Webb captures a crowded field of galaxies: Check out this spectacular pic
This latest picture from the James Web Space Telescope (JWST) shows a crowded field of galaxies, with a large spiral galaxy at the base. The bright stars in this image are crowned with Webb's signature six-pointed diffraction spikes.
The detailed spiral galaxy LEDA 2046648 is situated a little over a billion light-years from Earth, in the constellation Hercules. It is accompanied by another galaxy about one-quarter the size just beneath it. Both have a brightly glowing core and areas of star formation that light up their spiral arms.
According to the European Space Agency (ESA), this observation was part of the commissioning campaign for Webb's Near-InfraRed Imager and Slitless Spectrograph (NIRISS). NIRISS carries out independent research, while also assisting the Near-InfraRed Camera (NIRCam) in taking parallel observations. In this instance, NIRCam captured an image filled with galaxies, while NIRISS observed the white dwarf star WD1657+343.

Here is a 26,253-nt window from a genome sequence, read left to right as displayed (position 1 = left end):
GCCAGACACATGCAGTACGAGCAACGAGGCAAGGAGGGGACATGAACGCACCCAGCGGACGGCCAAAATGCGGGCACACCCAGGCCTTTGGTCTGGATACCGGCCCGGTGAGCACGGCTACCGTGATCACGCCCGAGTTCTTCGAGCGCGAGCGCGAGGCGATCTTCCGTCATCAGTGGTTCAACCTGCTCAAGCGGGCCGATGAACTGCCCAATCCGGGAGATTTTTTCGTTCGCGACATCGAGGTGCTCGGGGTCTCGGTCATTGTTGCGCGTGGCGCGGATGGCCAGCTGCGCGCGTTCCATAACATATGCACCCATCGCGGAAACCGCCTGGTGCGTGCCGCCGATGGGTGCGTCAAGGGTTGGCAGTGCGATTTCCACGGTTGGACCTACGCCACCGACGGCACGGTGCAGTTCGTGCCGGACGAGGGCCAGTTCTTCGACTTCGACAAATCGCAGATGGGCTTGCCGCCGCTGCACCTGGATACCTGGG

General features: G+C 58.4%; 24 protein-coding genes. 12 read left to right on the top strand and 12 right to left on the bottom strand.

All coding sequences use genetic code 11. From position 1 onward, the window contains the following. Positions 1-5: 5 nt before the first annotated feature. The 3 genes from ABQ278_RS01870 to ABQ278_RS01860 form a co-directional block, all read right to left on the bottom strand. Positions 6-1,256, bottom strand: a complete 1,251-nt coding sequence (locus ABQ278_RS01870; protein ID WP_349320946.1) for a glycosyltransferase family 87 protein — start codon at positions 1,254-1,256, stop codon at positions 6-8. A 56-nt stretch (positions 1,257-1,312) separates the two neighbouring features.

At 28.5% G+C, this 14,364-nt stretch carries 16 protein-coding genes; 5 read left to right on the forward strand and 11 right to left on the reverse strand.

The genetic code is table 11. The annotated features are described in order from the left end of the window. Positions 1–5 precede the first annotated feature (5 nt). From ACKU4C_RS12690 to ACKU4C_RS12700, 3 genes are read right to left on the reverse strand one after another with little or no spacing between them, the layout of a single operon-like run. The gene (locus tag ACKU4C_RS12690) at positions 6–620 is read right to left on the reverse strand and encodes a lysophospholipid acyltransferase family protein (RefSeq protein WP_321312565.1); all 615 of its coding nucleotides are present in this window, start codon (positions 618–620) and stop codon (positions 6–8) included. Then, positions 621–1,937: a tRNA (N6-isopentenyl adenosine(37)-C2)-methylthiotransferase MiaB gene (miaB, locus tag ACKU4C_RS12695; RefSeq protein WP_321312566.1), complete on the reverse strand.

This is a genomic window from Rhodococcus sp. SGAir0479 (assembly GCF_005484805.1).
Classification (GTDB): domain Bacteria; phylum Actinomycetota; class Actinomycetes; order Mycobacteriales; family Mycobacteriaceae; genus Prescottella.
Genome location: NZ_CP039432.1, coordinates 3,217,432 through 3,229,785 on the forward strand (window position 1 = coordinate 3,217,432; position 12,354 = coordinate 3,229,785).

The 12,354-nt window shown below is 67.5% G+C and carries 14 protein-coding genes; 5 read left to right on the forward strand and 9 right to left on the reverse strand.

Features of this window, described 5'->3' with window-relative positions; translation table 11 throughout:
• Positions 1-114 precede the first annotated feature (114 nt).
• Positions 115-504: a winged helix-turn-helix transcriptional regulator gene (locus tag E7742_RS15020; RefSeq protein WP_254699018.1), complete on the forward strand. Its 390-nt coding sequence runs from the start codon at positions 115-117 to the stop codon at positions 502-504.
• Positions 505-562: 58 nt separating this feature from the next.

📷 This NASA/ESA/CSA James #Webb Space Telescope image presents a throng of galaxies with stars depicting Webb’s signature six-pointed diffraction spikes. The large spiral galaxy, LEDA 2046648, is situated over a billion light-years from Earth.👉 https://t.co/15WaG60lJZ pic.twitter.com/5iO1nGkYyo— ESA (@esa) January 31, 2023
For the unversed, the James Webb Space Telescope is a large, space-based observatory designed to study the universe in unprecedented detail. The mission is a collaboration between NASA, the European Space Agency, and the Canadian Space Agency (CSA).
Using its advanced suite of scientific instruments, including cameras and spectrometers, to observe in a broad range of wavelengths, from visible light to near-infrared, Webb will help address some of the most important questions in astrophysics, including the formation of the first galaxies and the evolution of our own solar system. It is expected to make many groundbreaking discoveries and provide us with new insights into the universe and our place in it.
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